The U.S. Department of Energy said Wednesday it has selected three venture-capital firms to identify innovative technologies at federal laboratories and then build companies around them.
Alexander Karsner, assistant secretary for energy efficiency and renewable energy, announced the names of the firms at the Cleantech Forum in San Francisco.
Kleiner Perkins Caufield & Byers will get access to the National Renewable Energy Laboratory, ARCH Venture Partners will roam Sandia National Laboratory, and Foundation Capital will cruise the Oak Ridge National Laboratory.
The firms are the first to participate in what is called the Entrepreneur-In-Residence Program, where they each send a representative to labs for a year.
Karsner first spoke of the program in October, when he announced the department was planning to give venture capitalists "unfettered access" to the three labs.
With the first firms selected, Karsner shared more details about the program Wednesday, including that the department will give each firm up to $100,000 to help defray salary and other costs. Firms also are expected to contribute extra financial support.
Once a resident entrepreneur has honed in on a lab-developed technology, their venture-capital sponsor will negotiate a license to form and finance a startup.
The federal agency has created a standard licensing agreement, which it says is tailored for entrepreneurs and small businesses. The agreement includes a provision that allows the resident entrepreneur to offer partial ownership of the newly formed company as full or partial payment for the license.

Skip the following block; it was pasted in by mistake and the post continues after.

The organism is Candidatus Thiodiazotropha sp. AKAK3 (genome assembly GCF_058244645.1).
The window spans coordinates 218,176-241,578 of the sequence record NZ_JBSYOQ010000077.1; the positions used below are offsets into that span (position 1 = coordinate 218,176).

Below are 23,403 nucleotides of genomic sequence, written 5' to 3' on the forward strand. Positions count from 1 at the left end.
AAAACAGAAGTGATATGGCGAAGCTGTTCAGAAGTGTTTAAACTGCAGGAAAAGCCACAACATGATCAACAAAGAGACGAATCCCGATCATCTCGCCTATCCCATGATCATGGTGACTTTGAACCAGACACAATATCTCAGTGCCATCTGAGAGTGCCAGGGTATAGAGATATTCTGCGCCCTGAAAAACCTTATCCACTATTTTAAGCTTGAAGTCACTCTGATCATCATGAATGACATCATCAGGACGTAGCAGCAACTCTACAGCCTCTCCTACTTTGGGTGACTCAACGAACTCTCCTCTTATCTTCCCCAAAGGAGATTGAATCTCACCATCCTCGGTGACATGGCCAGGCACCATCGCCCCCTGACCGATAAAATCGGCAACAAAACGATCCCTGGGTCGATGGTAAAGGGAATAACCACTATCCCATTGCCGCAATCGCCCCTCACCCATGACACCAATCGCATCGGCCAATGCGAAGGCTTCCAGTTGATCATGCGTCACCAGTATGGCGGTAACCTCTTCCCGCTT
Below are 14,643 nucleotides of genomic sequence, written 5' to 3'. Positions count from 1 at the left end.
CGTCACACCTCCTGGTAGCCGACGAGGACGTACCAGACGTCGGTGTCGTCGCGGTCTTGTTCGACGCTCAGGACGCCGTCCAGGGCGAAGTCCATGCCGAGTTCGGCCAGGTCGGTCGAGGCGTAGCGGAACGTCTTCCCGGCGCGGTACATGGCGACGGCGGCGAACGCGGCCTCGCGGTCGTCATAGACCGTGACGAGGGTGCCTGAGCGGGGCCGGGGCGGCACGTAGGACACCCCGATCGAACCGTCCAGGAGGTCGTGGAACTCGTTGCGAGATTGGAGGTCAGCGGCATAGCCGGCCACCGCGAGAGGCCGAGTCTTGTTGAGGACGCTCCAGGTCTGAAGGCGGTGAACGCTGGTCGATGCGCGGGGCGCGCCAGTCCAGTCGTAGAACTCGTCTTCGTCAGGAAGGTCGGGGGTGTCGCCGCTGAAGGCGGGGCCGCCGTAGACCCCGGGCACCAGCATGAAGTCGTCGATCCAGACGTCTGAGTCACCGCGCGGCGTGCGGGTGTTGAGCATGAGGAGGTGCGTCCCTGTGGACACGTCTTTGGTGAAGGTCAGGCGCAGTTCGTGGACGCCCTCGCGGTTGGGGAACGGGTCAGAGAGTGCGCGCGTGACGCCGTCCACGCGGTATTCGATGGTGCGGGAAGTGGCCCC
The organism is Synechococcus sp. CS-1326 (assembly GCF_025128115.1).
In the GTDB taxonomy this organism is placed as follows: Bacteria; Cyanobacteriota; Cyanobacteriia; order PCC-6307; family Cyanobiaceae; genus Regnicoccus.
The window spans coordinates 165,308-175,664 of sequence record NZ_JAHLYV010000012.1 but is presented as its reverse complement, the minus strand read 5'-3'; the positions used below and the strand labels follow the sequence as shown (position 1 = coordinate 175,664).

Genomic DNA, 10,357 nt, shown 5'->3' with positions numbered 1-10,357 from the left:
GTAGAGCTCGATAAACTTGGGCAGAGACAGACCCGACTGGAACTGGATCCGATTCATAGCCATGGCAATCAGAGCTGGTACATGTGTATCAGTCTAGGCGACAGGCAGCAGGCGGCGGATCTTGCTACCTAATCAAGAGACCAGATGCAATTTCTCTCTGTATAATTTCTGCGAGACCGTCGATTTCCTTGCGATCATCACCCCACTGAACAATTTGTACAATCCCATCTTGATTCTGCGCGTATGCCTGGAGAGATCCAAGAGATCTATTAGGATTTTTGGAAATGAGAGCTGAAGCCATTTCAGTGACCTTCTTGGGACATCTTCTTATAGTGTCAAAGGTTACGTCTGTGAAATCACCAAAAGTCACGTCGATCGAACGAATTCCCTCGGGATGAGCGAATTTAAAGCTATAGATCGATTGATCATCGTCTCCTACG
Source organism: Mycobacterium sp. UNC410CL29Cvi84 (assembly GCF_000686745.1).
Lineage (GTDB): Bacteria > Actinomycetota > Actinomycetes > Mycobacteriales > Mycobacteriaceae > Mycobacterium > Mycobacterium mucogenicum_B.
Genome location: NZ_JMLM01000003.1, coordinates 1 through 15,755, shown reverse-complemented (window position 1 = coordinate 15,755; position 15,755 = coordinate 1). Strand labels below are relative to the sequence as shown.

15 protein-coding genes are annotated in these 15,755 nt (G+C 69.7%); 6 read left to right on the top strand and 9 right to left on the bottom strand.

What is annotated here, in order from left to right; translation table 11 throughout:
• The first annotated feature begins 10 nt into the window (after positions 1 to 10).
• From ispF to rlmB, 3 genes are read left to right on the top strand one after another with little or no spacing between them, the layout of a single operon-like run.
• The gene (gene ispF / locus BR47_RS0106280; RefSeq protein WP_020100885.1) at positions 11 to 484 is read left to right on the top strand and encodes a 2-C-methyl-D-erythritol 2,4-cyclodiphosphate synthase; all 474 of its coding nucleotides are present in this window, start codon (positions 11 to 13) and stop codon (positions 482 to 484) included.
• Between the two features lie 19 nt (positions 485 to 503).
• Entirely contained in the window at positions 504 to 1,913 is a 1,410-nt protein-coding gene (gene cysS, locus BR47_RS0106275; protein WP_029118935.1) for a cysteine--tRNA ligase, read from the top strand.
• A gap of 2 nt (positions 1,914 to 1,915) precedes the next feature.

The provision is meant to help startups use initial resources for growth as opposed to spending much-needed cash on up-front royalty payments.
Karsner said the licensing agreement will play a key role in bringing government lab work to the masses.
"It just takes the gum out of the works at the end of the pipeline to increase fluidity and throughput into the U.S. marketplace," he said.
The selected firms already are thinking about how their resident entrepreneurs will spend their time at the labs.
"We will be scouting every opportunity," said Steve Vassallo, a principal at Foundation Capital. But he said the firm does have a plan to look first at energy-efficiency technologies and then move on to other areas of interest, like green building materials and storage.
Paul Thurk, a principal at ARCH Ventures, is hoping to get two to three companies spun out from his firm’s time at Sandia National Laboratory.
And with the close of a $400 million fund in December, "we have plenty of dry power to form companies out of Sandia," Thurk said.